I will also continue to have students submit their essays online and grade them online. Most of my colleagues were doing that long before the pandemic, but I was a late adopter. I enjoyed holding students’ essays in my hands and grading with a pencil and swore I’d never change. But of course I did, out of necessity, and now that I’ve seen firsthand how convenient it is, I won’t go back.
What I’ve gotten rid of
After we returned to campus full-force in Fall 2021, I continued posting all my lectures online even though I was also covering that information in person.
My reasoning was that students had been traumatized by lockdowns, loneliness, illness, and fear, so anything I could do to help alleviate some of their anxiety was well-warranted. Also, a small but not insignificant number were still getting sick, often missing a week or more at a time. This way, they could keep up even if they couldn’t be in class.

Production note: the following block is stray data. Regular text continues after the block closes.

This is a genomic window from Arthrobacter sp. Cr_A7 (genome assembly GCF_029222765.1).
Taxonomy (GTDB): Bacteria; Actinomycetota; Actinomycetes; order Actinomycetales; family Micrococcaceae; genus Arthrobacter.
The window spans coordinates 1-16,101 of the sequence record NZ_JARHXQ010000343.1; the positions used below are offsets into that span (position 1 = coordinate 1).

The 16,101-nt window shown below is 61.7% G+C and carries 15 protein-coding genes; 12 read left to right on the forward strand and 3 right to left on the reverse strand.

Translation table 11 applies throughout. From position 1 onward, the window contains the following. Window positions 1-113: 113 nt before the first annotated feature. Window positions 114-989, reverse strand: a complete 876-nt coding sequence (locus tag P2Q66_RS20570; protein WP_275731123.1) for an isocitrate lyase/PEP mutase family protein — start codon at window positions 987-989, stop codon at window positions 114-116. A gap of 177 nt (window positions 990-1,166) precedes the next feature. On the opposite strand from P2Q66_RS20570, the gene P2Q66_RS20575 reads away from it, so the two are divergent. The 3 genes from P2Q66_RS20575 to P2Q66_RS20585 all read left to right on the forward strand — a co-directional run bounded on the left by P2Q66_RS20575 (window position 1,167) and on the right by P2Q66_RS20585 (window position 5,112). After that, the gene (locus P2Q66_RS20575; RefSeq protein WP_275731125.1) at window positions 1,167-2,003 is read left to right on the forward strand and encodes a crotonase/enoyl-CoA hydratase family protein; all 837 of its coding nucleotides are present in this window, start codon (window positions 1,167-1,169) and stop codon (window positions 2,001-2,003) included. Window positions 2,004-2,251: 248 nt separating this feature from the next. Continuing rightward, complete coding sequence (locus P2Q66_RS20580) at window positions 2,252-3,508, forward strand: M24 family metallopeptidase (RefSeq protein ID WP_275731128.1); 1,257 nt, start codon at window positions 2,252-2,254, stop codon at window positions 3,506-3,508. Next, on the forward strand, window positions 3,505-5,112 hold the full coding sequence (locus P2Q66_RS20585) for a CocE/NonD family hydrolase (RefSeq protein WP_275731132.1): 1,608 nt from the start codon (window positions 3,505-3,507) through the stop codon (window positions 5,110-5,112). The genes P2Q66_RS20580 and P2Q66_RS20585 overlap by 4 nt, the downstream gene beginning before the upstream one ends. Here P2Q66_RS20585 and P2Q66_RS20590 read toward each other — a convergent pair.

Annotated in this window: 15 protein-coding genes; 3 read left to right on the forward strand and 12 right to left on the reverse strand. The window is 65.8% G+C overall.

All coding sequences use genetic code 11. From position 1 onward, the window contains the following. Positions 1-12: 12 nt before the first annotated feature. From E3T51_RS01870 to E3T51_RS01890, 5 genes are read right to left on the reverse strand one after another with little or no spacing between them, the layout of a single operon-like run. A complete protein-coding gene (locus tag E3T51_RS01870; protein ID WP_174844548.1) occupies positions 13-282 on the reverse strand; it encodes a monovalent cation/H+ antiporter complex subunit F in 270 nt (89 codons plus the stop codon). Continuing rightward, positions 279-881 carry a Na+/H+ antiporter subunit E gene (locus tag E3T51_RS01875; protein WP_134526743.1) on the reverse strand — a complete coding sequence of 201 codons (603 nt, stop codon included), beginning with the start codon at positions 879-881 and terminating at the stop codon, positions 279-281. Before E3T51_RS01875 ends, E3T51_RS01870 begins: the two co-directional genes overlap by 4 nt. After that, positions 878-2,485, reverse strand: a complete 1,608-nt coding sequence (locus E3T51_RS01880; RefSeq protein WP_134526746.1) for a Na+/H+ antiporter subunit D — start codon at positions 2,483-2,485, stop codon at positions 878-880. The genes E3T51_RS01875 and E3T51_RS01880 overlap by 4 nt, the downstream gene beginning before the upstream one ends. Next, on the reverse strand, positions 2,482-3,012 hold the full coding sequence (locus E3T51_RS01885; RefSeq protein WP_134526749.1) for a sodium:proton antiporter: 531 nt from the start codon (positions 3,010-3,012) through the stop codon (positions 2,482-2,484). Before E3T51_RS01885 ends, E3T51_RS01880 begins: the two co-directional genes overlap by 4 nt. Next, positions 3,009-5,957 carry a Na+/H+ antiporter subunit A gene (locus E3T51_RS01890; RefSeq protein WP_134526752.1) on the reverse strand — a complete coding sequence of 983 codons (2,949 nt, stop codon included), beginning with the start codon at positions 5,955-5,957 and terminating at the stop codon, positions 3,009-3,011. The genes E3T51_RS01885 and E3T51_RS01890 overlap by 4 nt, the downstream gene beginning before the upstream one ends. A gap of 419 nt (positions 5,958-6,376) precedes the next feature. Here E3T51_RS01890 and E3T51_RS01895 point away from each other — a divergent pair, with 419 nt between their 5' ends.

It was probably during the second semester of that academic year, Spring 2022, that I began to suspect many students were just taking advantage of the situation. Most weren’t sick—they just didn’t want to come to campus, which defeated the purpose of holding in-person classes.
So this year, I stopped posting my lectures online. If students are taking my class on campus, and they want to learn all the material and succeed in the course, they need to attend in person as much as possible—preferably every day.
In other words, I have basically ditched the “flipped classroom” model. I’m sure it works for some people, but not for me. When I was allowed to meet with only six or seven students at a time, it was the best we could do. Some decent discussions came out of it, and I was able to make some nice personal connections with students.